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  1. #1
    Join Date
    Aug 2006
    Posts
    139

    Adding a Heat Pump...Should I?

    I have a vacation home in the Western NC mountains. Someday it may become a full-time home. We're perched on top of a mountain at about 5,200 ft. We have no air conditioning in the house and other than about 5-7 days in August, don't need one. The temperature outside is seldom above 75 degrees. The winters, on the other hand, are fairly cold. Lots of days in the winter around or below freezing (although not Minnesota cold!)

    We have installed a 10 year old Ruud Achiever Plus 120KBTU 94% LP fired furnace which is probably somewhat oversized but sure does heat up the house fast when we visit for a weekend. When we had the furnace installed we had a coil installed because as Floridians, we assumed all homes required air conditioning. (The first summer proved us wrong!)

    Over the years the cost of LP has continued to rise, especially in the last several years. We are currently paying, including taxes and fees, $2.098 per gallon of LP. Electricity prices have been much more stable over the years. Right now we're paying a total cost of $0.194 per KWH.

    So, after this long explanation, do you think it makes sense to purchase a HP, not so much for cooling, but for heating down to 30 plus degrees, then have the LP furnace kick in in a dual fuel setup?

    If your answer is 'yes' would it be important to stick with a Ruud since that's what brand the furnace is? (The furnace is in good shape and I don't plan to replace it anytime soon even though I realize I won't be able to take advantage of a VS motor or some of the new features available in furnaces.)

    Would the coil need to be replaced? It's never been used.

    Thanks in advance for your thoughts.

    Larry Smith

  2. #2
    Join Date
    Sep 2007
    Location
    southern IN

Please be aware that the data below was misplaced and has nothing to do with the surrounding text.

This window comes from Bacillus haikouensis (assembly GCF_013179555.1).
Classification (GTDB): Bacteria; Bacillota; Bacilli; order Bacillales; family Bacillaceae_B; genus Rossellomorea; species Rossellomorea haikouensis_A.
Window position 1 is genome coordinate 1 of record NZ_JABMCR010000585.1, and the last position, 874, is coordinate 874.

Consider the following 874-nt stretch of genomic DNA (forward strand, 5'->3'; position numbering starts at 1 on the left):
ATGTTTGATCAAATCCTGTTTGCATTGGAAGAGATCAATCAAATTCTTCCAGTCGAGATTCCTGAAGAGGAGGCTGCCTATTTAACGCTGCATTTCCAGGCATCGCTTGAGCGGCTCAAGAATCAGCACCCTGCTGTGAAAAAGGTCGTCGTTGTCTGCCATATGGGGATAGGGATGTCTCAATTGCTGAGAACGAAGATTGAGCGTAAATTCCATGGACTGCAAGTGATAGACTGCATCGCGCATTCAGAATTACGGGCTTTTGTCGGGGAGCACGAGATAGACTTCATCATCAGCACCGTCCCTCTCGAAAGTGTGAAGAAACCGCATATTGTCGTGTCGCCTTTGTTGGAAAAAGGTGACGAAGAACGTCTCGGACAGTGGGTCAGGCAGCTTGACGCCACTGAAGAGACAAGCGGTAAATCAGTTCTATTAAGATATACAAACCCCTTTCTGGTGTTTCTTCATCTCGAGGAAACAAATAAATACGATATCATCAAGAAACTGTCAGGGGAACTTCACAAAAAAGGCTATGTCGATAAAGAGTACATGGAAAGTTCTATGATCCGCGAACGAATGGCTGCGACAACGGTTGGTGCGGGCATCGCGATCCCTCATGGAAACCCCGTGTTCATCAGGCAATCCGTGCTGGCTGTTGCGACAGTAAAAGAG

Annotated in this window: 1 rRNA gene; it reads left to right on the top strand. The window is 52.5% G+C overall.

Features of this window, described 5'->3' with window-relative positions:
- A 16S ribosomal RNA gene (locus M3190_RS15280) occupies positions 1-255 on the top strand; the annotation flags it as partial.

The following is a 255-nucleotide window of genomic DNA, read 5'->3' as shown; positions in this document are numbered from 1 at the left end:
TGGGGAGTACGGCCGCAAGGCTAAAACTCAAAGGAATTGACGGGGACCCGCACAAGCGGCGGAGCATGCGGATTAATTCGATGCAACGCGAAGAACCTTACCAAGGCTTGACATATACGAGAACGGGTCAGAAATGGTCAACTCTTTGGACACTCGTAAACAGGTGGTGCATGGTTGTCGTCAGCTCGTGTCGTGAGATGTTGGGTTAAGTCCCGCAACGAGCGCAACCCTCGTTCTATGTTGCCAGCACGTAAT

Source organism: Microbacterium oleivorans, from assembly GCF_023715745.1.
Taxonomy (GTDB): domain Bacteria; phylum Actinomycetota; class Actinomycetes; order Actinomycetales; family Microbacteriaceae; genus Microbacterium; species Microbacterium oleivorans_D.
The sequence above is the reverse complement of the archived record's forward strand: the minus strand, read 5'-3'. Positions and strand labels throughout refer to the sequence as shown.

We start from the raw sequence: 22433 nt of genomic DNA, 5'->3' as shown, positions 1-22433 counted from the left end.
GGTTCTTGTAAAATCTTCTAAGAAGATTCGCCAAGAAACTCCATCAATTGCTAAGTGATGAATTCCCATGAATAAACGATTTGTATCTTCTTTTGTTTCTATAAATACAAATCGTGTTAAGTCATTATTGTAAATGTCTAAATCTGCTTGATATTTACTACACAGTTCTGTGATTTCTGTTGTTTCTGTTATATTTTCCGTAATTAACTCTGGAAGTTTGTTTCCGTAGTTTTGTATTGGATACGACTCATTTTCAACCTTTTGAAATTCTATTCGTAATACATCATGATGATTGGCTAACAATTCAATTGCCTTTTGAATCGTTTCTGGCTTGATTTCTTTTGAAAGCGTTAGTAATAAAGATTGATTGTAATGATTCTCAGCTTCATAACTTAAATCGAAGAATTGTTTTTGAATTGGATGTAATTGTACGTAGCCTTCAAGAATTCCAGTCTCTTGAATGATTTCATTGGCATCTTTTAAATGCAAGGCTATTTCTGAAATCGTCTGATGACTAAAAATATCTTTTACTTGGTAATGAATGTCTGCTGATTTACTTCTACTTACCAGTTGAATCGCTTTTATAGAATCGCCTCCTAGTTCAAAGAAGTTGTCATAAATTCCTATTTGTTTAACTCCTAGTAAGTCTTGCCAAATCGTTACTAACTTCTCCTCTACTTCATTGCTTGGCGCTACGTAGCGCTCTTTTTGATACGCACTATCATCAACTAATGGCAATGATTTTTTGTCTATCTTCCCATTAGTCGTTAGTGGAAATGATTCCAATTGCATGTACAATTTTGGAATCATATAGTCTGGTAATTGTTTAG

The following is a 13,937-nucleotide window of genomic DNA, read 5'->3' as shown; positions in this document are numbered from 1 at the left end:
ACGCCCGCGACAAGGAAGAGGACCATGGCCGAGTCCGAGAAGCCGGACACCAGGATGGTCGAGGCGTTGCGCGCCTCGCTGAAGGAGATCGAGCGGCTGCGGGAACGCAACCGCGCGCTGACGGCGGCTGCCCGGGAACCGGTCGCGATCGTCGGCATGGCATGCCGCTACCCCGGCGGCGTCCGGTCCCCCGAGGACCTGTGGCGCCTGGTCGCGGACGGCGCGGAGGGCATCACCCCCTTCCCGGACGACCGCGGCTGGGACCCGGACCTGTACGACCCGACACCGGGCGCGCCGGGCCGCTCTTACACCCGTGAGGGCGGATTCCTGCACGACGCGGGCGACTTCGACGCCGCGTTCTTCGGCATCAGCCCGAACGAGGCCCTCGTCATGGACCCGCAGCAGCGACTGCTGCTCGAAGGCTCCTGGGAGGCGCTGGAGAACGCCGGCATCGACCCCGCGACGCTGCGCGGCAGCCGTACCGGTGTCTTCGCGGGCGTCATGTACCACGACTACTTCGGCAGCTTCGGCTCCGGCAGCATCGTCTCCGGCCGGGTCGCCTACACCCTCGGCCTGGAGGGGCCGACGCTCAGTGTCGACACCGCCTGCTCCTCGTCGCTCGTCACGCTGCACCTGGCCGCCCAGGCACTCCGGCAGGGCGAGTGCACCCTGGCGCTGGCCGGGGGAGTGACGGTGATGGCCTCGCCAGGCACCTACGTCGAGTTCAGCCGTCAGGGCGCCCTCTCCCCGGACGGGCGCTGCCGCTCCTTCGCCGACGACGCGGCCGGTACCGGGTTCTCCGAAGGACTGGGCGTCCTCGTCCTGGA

Posts
    527
    How cold do you keep it when you are not there? If below 60 H.P. not a good idea due to cold return temp..

  3. #3
    Join Date
    Aug 2006
    Posts
    139
    We keep the thermostat set right at 60 degrees when we're not around.

    LKS

  4. #4
    Join Date
    Sep 2007
    Location
    southern IN
    Posts
    527
    With the return that cool your H.P. pressures will run a little low. Still should provide good savinngs on utilities. I prob would do it!

  5. #5
    Join Date
    Mar 2006
    Location
    The South
    Posts
    1,976
    lksmith

    First please re-verify your electric rate. That $0.20/kwh sounds very high for Kentucky.

    How much do you use your home in the fall/winter/spring mths?

    I suspect the coil is wrong and would have to be replaced. Obviously, it should be a matching coil if you go the HP route.

    Here is a fuel comparison calculator that might be helpful. Basically, it shows there is only marginal savings using electric vs propane.

    But if it was my decision and I was considering AC, I believe I would go ahead and get the HP.

    I have to admit I am not a fan of Rheem/Rudd HPs. You are not locked into the same brand as your LP gas furnace.

    IMO


    http://www.warmair.com/html/fuel_cost_comparisons.htm

  6. #6
    Join Date
    Aug 2006
    Posts
    139
    tigerdunes:

    The $0.194 per kwh includes ALL the charges which includes a monthly charge of $17.50 whether you use any electricity or not. If you take out that fixed cost, then the cost per kwh is $0.108. Is that a better number to use in the comparison? I guess if you're talking about the marginal cost of using more electricity to power a HP, the fixed cost is already paid for. OK, so now we're at $0.108 per kwh for electricity and $1.91 per gallon of LP. I assume that tilts the bar even further toward using a HP.

    As far as use of the house, right now, it's all summer, about half the weekends in the fall, Christmas break, and a few weekends during the winter and spring. Down the road that might change to closer to full-time although maybe not so much during the winter months.

    Thanks again for your thoughts.

    Larry Smith

  7. #7
    Join Date
    Mar 2006
    Location
    The South
    Posts
    1,976
    lksmith

    That new electric rate changes things markedly and makes the HP a solid choice. I would want a HP condenser and matching coil to have a rated eff of minimum 14-15 SEER and minimum 8.5-9 HSPF for the size you purchase.

    How big is your home? That's a heck of a large LP furnace with over 100 KBTUs.

    I suggest both a heating and cooling load calculation from your dealer.

    Go for the HP.

    IMO
    Good Luck!

  8. #8
    Join Date
    Aug 2006
    Posts
    139
    tigerdunes:

    Thanks for your comments. The house is about 2650 sq. ft. I remember when the house was being built and the contractor and the hvac guy were standing outside, one said to the other, "Well, how big a furnace you think we need?" The response was, "Oh, I'd say about 120K will heat 'er up OK." That was the load calculation! Back then I wasn't even smart enough to ask how they arrived at that number. Oh well.

    Larry Smith

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